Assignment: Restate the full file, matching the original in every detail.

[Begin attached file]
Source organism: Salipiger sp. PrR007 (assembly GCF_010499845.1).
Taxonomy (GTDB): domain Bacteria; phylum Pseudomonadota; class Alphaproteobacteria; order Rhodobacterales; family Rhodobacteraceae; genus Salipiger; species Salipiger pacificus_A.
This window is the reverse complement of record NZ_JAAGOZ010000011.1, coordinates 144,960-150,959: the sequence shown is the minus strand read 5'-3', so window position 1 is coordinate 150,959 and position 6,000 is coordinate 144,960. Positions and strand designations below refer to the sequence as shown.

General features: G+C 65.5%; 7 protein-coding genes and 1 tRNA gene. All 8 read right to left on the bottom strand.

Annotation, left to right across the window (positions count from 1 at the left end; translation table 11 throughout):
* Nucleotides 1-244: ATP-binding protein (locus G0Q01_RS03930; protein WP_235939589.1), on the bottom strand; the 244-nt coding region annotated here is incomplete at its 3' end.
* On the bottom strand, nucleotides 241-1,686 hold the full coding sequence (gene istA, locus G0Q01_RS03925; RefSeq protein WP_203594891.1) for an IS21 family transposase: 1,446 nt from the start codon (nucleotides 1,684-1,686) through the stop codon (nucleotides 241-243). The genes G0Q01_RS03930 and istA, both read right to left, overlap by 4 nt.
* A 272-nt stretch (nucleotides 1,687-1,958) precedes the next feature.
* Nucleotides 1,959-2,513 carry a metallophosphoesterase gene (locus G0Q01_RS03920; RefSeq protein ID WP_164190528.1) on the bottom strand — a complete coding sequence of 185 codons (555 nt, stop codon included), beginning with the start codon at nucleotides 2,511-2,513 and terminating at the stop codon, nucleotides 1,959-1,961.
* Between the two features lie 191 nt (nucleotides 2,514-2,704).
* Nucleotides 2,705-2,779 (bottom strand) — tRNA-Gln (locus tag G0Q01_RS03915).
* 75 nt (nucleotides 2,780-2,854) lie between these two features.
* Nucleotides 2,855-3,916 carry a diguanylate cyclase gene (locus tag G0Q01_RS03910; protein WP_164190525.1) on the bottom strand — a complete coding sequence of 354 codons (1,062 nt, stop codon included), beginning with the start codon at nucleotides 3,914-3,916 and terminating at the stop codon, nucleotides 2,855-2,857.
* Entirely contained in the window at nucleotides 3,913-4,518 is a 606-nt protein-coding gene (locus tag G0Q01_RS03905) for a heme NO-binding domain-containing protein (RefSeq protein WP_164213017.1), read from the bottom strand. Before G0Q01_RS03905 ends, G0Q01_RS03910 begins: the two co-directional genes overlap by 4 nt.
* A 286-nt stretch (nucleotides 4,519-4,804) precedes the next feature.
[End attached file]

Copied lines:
Source organism: Salipiger sp. PrR007 (assembly GCF_010499845.1).
Taxonomy (GTDB): domain Bacteria; phylum Pseudomonadota; class Alphaproteobacteria; order Rhodobacterales; family Rhodobacteraceae; genus Salipiger; species Salipiger pacificus_A.
This window is the reverse complement of record NZ_JAAGOZ010000011.1, coordinates 144,960-150,959: the sequence shown is the minus strand read 5'-3', so window position 1 is coordinate 150,959 and position 6,000 is coordinate 144,960. Positions and strand designations below refer to the sequence as shown.

General features: G+C 65.5%; 7 protein-coding genes and 1 tRNA gene. All 8 read right to left on the bottom strand.

Annotation, left to right across the window (positions count from 1 at the left end; translation table 11 throughout):
* Nucleotides 1-244: ATP-binding protein (locus G0Q01_RS03930; protein WP_235939589.1), on the bottom strand; the 244-nt coding region annotated here is incomplete at its 3' end.
* On the bottom strand, nucleotides 241-1,686 hold the full coding sequence (gene istA, locus G0Q01_RS03925; RefSeq protein WP_203594891.1) for an IS21 family transposase: 1,446 nt from the start codon (nucleotides 1,684-1,686) through the stop codon (nucleotides 241-243). The genes G0Q01_RS03930 and istA, both read right to left, overlap by 4 nt.
* A 272-nt stretch (nucleotides 1,687-1,958) precedes the next feature.
* Nucleotides 1,959-2,513 carry a metallophosphoesterase gene (locus G0Q01_RS03920; RefSeq protein ID WP_164190528.1) on the bottom strand — a complete coding sequence of 185 codons (555 nt, stop codon included), beginning with the start codon at nucleotides 2,511-2,513 and terminating at the stop codon, nucleotides 1,959-1,961.
* Between the two features lie 191 nt (nucleotides 2,514-2,704).
* Nucleotides 2,705-2,779 (bottom strand) — tRNA-Gln (locus tag G0Q01_RS03915).
* 75 nt (nucleotides 2,780-2,854) lie between these two features.
* Nucleotides 2,855-3,916 carry a diguanylate cyclase gene (locus tag G0Q01_RS03910; protein WP_164190525.1) on the bottom strand — a complete coding sequence of 354 codons (1,062 nt, stop codon included), beginning with the start codon at nucleotides 3,914-3,916 and terminating at the stop codon, nucleotides 2,855-2,857.
* Entirely contained in the window at nucleotides 3,913-4,518 is a 606-nt protein-coding gene (locus tag G0Q01_RS03905) for a heme NO-binding domain-containing protein (RefSeq protein WP_164213017.1), read from the bottom strand. Before G0Q01_RS03905 ends, G0Q01_RS03910 begins: the two co-directional genes overlap by 4 nt.
* A 286-nt stretch (nucleotides 4,519-4,804) precedes the next feature.